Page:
From North to South: How Navratri is celebrated across India

From Durga Puja to Kolu, each state celebrates this festival in its own way.

Written by Priya Sinha , Edited by Parmita Uniyal | Updated: September 26, 2014 1:28 pm
nav-main The word Navratri is derived from Sanskrit which means nine nights (Source: Express photo by Abhimanyu Chakravorty)

The word Navratri is derived from Sanskrit which means nine nights – nava (nine)ratri (night). Nine forms of maa Durga is worshipped during these nine nights and days. Each state celebrates this festival in its own way.

Gujarat: Worshipping Garbi, performing dandiya raas

garba Garba raas and dandiya raas are the two beautiful form of Gujarati dance (Source: PTI)

Navratri is one of the most awaited festival in Gujarat. Here, Navratri is celebrated on the first nine days of Ashwin month. Devotees fast for nine days and worship the idols of the goddess. According to the tradition, the women who are observing the fast bring an earthen pot home, with holes, and light it every evening and perform the aarti of maa durga. The pot is called ‘Garbi’ and the light symobolises Shakti, ‘power’.

Garba raas and dandiya raas are the two beautiful form of Gujarati dance which is usually performed by Gujarati men and women, who are traditionally dressed in chaniya choli and kurta.

West Bengal: Durga Puja, Maha aarti and Dhak, Dhunuchi nachh

bengali-puja In West Bengal, this festival is celebrated as Durga Puja. (Source: Express Photo by Abhimanyu Chakravorty)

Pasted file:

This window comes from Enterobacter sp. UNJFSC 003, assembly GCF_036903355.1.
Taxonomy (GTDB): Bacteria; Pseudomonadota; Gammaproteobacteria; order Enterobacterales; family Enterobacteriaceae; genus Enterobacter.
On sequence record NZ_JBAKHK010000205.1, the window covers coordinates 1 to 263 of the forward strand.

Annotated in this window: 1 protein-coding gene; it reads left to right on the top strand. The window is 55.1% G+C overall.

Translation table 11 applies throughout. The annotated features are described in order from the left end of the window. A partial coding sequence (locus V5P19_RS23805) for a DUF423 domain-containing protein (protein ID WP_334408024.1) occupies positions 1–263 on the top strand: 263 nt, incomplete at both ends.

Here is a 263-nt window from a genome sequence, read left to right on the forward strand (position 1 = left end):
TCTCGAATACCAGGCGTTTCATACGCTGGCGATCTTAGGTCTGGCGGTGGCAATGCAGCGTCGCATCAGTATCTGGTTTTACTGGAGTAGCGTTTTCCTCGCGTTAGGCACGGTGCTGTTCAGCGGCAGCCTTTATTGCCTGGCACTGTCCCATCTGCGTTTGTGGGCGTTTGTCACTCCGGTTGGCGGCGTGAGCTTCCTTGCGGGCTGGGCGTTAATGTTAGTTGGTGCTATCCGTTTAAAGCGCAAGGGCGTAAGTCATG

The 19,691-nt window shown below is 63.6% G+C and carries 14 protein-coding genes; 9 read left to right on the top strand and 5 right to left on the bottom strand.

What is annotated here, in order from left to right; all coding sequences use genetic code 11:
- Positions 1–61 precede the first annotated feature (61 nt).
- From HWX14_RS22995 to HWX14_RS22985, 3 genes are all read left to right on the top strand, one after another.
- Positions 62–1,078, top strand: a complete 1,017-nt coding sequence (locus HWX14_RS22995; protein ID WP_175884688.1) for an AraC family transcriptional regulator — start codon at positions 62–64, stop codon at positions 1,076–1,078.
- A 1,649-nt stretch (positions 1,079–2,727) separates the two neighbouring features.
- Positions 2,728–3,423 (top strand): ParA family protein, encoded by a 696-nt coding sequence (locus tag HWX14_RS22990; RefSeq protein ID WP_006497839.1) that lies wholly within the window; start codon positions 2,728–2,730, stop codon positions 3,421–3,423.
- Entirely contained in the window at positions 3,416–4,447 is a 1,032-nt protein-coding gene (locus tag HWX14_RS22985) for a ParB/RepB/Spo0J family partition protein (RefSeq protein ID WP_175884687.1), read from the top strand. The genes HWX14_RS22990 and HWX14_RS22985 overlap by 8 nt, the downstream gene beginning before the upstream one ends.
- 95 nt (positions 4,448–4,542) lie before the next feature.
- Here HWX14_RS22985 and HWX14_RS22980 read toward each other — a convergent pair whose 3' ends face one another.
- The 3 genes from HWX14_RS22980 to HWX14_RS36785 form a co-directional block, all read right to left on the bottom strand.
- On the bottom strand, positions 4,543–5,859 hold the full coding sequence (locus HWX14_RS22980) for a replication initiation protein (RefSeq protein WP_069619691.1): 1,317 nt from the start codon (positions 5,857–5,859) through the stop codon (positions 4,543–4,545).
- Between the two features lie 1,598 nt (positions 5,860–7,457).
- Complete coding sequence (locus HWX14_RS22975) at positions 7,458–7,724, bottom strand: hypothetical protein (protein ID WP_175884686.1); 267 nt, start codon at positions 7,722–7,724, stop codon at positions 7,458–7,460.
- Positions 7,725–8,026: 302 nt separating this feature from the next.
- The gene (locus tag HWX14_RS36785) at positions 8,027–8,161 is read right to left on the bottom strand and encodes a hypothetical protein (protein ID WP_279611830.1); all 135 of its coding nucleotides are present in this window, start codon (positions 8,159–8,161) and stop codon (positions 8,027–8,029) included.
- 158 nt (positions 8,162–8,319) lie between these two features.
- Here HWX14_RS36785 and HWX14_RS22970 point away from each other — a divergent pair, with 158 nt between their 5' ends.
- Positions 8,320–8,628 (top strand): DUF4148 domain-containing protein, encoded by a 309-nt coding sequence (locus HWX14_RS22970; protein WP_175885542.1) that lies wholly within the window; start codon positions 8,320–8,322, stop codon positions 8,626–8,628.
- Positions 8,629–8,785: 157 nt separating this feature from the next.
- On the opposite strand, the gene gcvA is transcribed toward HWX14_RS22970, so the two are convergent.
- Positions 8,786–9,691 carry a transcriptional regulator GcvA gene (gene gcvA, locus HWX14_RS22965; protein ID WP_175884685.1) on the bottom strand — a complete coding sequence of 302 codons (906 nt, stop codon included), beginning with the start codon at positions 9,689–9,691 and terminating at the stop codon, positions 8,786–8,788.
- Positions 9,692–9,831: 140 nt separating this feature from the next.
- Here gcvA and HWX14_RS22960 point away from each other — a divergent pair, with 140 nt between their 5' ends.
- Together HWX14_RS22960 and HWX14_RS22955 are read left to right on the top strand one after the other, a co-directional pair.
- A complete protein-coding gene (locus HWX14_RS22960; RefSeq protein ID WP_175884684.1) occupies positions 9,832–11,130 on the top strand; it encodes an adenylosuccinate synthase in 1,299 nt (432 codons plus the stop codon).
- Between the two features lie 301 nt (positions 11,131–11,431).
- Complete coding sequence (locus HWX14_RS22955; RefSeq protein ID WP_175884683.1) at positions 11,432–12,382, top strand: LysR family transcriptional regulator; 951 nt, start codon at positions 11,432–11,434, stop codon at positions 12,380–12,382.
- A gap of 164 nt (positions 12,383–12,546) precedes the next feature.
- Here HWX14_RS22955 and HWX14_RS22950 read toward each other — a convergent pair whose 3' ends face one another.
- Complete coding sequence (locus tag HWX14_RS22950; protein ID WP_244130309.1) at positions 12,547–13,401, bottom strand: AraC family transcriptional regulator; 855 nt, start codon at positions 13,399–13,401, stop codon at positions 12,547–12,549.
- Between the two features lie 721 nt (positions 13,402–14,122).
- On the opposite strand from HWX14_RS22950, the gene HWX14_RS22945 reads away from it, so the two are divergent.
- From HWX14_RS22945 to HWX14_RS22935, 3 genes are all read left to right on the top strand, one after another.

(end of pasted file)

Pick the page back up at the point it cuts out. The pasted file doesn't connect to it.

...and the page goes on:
In West Bengal, this festival is celebrated as Durga Puja. People of Bengal celebrate this festival in the last four days of Navratri. During this time, you will find Bengali girls and women in gorgeous saris and men in Kurta-Pyjama. Life sizes idols of goddess Durga are erected on pandals. Every evening maha aarti is performed and familiar sound of Dhak, Dhunuchi nachh, the mild fragrance of Shiuli, gives a familiar tug to every Bengali heart.

South India: The beauty of Kolu

Display of Kolu in Tamil Nadu (Source: Wikipedia) Display of Kolu in Tamil Nadu (Source: Wikipedia)

Down south, Navratri is celebrated in a tad different way. For South-Indians, Navratri is the occasion to invite friends, relatives and neighbours over to look at the Kolu, which is basically an exhibition of various dolls and figurines. You can see a lot of enthusiasm and competition among the young girls in Tamil Nadu who along with their mothers create Kolus (decorated dolls) with different looks.

The term for this unique exhibition vary with each southern state – Bombe Habba (Kannada), bomma gullu (Malayalam), Bommai Kolu (Tamil), Bommala Koluvu (Telugu)

Goddesses Lakshmi, Durga and Saraswati are worshipped for three days each. Gifts of coconuts, clothes and sweets are exchanged between the freinds and neighbours.

In the north too, the custom of offering gifts on Navratri is common. Navratri gifts like sweets, chaniya cholis for women with matching accessories and kurtas for men are sent to relatives and friends.

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